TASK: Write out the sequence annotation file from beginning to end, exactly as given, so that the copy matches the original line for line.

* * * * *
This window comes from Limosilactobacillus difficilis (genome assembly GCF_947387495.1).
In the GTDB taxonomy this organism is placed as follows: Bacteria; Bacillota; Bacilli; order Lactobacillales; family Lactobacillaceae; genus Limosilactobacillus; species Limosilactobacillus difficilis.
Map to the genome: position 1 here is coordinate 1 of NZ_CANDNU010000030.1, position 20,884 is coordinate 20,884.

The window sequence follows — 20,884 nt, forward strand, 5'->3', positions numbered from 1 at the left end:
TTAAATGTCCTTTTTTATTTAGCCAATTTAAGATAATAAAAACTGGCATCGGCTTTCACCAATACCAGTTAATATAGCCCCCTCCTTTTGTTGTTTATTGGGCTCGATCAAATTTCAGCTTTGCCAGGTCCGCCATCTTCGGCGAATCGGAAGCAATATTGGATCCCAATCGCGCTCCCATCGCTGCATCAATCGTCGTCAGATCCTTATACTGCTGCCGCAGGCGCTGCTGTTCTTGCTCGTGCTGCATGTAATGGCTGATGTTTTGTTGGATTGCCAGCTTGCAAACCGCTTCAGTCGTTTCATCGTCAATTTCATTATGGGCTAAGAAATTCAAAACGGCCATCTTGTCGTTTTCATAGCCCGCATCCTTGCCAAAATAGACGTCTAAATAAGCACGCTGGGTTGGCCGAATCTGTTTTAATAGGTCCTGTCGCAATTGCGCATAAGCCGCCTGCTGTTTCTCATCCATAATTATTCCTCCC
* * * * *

This window comes from Limosilactobacillus difficilis (genome assembly GCF_947387495.1).
In the GTDB taxonomy this organism is placed as follows: Bacteria; Bacillota; Bacilli; order Lactobacillales; family Lactobacillaceae; genus Limosilactobacillus; species Limosilactobacillus difficilis.
Map to the genome: position 1 here is coordinate 1 of NZ_CANDNU010000030.1, position 20,884 is coordinate 20,884.

The window sequence follows — 20,884 nt, forward strand, 5'->3', positions numbered from 1 at the left end:
TTAAATGTCCTTTTTTATTTAGCCAATTTAAGATAATAAAAACTGGCATCGGCTTTCACCAATACCAGTTAATATAGCCCCCTCCTTTTGTTGTTTATTGGGCTCGATCAAATTTCAGCTTTGCCAGGTCCGCCATCTTCGGCGAATCGGAAGCAATATTGGATCCCAATCGCGCTCCCATCGCTGCATCAATCGTCGTCAGATCCTTATACTGCTGCCGCAGGCGCTGCTGTTCTTGCTCGTGCTGCATGTAATGGCTGATGTTTTGTTGGATTGCCAGCTTGCAAACCGCTTCAGTCGTTTCATCGTCAATTTCATTATGGGCTAAGAAATTCAAAACGGCCATCTTGTCGTTTTCATAGCCCGCATCCTTGCCAAAATAGACGTCTAAATAAGCACGCTGGGTTGGCCGAATCTGTTTTAATAGGTCCTGTCGCAATTGCGCATAAGCCGCCTGCTGTTTCTCATCCATAATTATTCCTCCC